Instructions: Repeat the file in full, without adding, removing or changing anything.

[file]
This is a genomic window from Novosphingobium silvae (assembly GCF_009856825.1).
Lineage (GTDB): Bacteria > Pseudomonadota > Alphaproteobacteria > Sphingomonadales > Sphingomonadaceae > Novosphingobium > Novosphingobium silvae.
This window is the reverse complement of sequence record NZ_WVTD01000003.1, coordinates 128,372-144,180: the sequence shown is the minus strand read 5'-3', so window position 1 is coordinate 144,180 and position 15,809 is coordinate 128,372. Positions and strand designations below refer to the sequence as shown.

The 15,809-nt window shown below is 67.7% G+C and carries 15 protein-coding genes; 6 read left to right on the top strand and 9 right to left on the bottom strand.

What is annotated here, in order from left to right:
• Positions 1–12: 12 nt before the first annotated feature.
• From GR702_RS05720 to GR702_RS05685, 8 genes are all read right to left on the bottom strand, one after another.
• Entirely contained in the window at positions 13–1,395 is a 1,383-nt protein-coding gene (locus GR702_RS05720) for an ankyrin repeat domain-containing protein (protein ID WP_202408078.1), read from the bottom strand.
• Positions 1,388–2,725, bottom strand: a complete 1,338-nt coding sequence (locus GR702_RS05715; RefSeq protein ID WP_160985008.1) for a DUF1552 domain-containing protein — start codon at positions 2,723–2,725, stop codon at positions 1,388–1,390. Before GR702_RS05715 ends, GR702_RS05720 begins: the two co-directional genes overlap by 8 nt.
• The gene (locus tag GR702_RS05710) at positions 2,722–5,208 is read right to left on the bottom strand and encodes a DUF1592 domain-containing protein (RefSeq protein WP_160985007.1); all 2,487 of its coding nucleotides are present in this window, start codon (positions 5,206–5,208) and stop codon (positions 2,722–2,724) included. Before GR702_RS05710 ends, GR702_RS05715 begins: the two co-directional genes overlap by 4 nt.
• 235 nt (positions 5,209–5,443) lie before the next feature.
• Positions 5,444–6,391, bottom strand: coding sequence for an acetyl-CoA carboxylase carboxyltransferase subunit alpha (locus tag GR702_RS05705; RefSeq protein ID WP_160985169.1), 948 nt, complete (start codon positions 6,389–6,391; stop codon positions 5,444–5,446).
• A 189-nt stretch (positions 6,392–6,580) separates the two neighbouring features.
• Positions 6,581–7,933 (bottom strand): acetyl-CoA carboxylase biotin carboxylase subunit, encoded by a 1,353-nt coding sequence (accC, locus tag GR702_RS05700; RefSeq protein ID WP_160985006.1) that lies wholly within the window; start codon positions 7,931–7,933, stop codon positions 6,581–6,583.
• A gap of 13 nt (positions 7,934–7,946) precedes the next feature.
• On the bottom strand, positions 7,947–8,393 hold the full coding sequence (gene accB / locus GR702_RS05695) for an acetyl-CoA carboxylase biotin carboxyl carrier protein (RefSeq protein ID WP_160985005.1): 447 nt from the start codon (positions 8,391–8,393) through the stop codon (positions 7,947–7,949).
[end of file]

This is a genomic window from Novosphingobium silvae (assembly GCF_009856825.1).
Lineage (GTDB): Bacteria > Pseudomonadota > Alphaproteobacteria > Sphingomonadales > Sphingomonadaceae > Novosphingobium > Novosphingobium silvae.
This window is the reverse complement of sequence record NZ_WVTD01000003.1, coordinates 128,372-144,180: the sequence shown is the minus strand read 5'-3', so window position 1 is coordinate 144,180 and position 15,809 is coordinate 128,372. Positions and strand designations below refer to the sequence as shown.

The 15,809-nt window shown below is 67.7% G+C and carries 15 protein-coding genes; 6 read left to right on the top strand and 9 right to left on the bottom strand.

What is annotated here, in order from left to right:
• Positions 1–12: 12 nt before the first annotated feature.
• From GR702_RS05720 to GR702_RS05685, 8 genes are all read right to left on the bottom strand, one after another.
• Entirely contained in the window at positions 13–1,395 is a 1,383-nt protein-coding gene (locus GR702_RS05720) for an ankyrin repeat domain-containing protein (protein ID WP_202408078.1), read from the bottom strand.
• Positions 1,388–2,725, bottom strand: a complete 1,338-nt coding sequence (locus GR702_RS05715; RefSeq protein ID WP_160985008.1) for a DUF1552 domain-containing protein — start codon at positions 2,723–2,725, stop codon at positions 1,388–1,390. Before GR702_RS05715 ends, GR702_RS05720 begins: the two co-directional genes overlap by 8 nt.
• The gene (locus tag GR702_RS05710) at positions 2,722–5,208 is read right to left on the bottom strand and encodes a DUF1592 domain-containing protein (RefSeq protein WP_160985007.1); all 2,487 of its coding nucleotides are present in this window, start codon (positions 5,206–5,208) and stop codon (positions 2,722–2,724) included. Before GR702_RS05710 ends, GR702_RS05715 begins: the two co-directional genes overlap by 4 nt.
• 235 nt (positions 5,209–5,443) lie before the next feature.
• Positions 5,444–6,391, bottom strand: coding sequence for an acetyl-CoA carboxylase carboxyltransferase subunit alpha (locus tag GR702_RS05705; RefSeq protein ID WP_160985169.1), 948 nt, complete (start codon positions 6,389–6,391; stop codon positions 5,444–5,446).
• A 189-nt stretch (positions 6,392–6,580) separates the two neighbouring features.
• Positions 6,581–7,933 (bottom strand): acetyl-CoA carboxylase biotin carboxylase subunit, encoded by a 1,353-nt coding sequence (accC, locus tag GR702_RS05700; RefSeq protein ID WP_160985006.1) that lies wholly within the window; start codon positions 7,931–7,933, stop codon positions 6,581–6,583.
• A gap of 13 nt (positions 7,934–7,946) precedes the next feature.
• On the bottom strand, positions 7,947–8,393 hold the full coding sequence (gene accB / locus GR702_RS05695) for an acetyl-CoA carboxylase biotin carboxyl carrier protein (RefSeq protein ID WP_160985005.1): 447 nt from the start codon (positions 8,391–8,393) through the stop codon (positions 7,947–7,949).